working profile


ALTAIR: Energy-supervisor Architecture for Batteryless Applications

Prototype hardware

Current energy-harvesting systems execute applications where tasks become logically dependent on the energy state of the storage. This approach of desigining applications is monolithic and limits scalability to new applications and power supply hardware. To address these limitations, we designed Altair energy-supervisor architecture to separate energy management from the application’s main tasks. This decoupling makes energy-harvesting design easier, since now the power supply details and energy management decisions are abstracted from the applications. The energy-supervisor makes decision on behalf of the application, while ensuring different application requirements. Altair simplifies batteryless design by allowing modular and independent development of energy management and application.

Details: ALTAIR (IPSN’22)

RetroIoT: Device Retrofit using Battery Voltage Channel

Prototype hardware

Once deployed, commercial IoT devices can hardly be upgraded to a new functionality due to closed-source hardware and software implementation. This signifies that the availability of better hardwares and advanced features regularly forces many devices to be obsolete. In the RetroIoT project, we demonstrated a new technique to upgrade an IoT device without modifying the device’s hardware and software or desigining completely new devices. RetroIoT injects new sensor data or any metadata through the battery ports of the device and encodes the new data into the battery voltage readings transmitted by the sensor. RetroIoT’s design is simple, low energy-overhead, and only requires access to battery voltage readings.

Details: RetroIoT (MobiCom’22)

SolarWalk: Occupant Identification using Photovoltaic Harvesters

Prototype hardware

Identifying occupants in a smart space is key to many smart home control applications, yet, existing solutions have several limitations including high energy-overhead, special-purpose hardwares, and bulky installations. We proposed SolarWalk, a person identification system using small indoor photovoltaic (PV) energy harvesters that provides an ubiquituous source of power for many energy-harvesting sensors. Our observation is that the output voltage pattern of a PV cell is uniquely fluctuated when different persons walk by the cell, since the output voltage is directly proportional to the illuminance level at its surface. SolarWalk’s identification technique demonstrates a repurposable and sustainable design point by using PV cells as a sensor.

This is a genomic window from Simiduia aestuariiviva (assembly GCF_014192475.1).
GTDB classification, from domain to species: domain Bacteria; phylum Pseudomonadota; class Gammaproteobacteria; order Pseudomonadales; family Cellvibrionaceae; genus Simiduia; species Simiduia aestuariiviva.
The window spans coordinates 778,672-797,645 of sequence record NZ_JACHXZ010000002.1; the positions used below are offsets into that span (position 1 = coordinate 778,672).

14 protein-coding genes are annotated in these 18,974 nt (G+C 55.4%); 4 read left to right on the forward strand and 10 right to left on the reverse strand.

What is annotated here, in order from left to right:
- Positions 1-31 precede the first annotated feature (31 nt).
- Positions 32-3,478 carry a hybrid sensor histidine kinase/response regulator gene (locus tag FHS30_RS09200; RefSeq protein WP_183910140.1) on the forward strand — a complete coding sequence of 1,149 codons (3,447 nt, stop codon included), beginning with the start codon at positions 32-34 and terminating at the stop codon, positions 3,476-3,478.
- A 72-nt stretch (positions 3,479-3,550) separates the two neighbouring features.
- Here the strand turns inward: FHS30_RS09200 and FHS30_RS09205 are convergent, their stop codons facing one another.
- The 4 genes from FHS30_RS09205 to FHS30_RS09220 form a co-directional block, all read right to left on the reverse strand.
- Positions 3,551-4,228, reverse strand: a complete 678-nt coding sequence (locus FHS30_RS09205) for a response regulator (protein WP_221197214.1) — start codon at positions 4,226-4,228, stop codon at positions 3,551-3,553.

Details: SolarWalk (BuildSys’22)

BLECS: Adaptive Occupancy Sensing in Smart Buildings

 BLECS Implementation

Occupancy sensing engenders a wide range of automated controls with the potential of significantly curtailing building energy consumption. Traditional sensor-based systems, particularly, motion-based detection systems are notoriously inaccurate, while RF-based approaches fail to maintain accuracy over time as the physical arrangements of a space deviate. We designed robust occupancy sensing system, BLECS that retains high accuracy in dynamic spaces as well as in completely new environments, making it less susceptible to changes in physical objects over time. BLECS collects RF signal parameters from low power BLE devices to calculate the signal multipath profiles of an unoccupied room and trains a reinforcement-learning based agent to output a decision. By allowing a feedback on the action taken by the agent, BLECS adapts to a new environment never experienced before. The incorporation of commodity BLE-enabled IoT devices allows BLECS to be energy-efficient and ubiquitously deployable in most indoor infrastructures.

Details: BLECS (IPSN’21)

UbiTrack: Device Localization for Resource-constraint IoT Devices

Ubitrack deployment

Location information is fundamental for a diverse array of applications and has attracted a volume of research in the area. What remains challenging is to enable large-scale location services for small IoT devices, that are often optimized to be low-cost, small in form factor, and energy-conservative. Current WiFi-based systems require bulky setups involving multiple antenna and expensive powerhungry radio chipset, which many small IoT devices do not support. Our UbiTrack system demonstrated an accurate device localization technique using small single-antenna WiFi devices that cost less than 4$. By introducing two-way association-less ranging and acquiring historical position information, UbiTrack localizes small devices in both LOS and NLOS conditions under tight energy budget.

Details: UbiTrack (BuildSys’21)

Hardware Artifacts

a) Herald (2.7x4.5cm) b) Altair (6.8x6.3cm) c) Pascal (2x4cm) d) Polaris (4.3x2.3cm)
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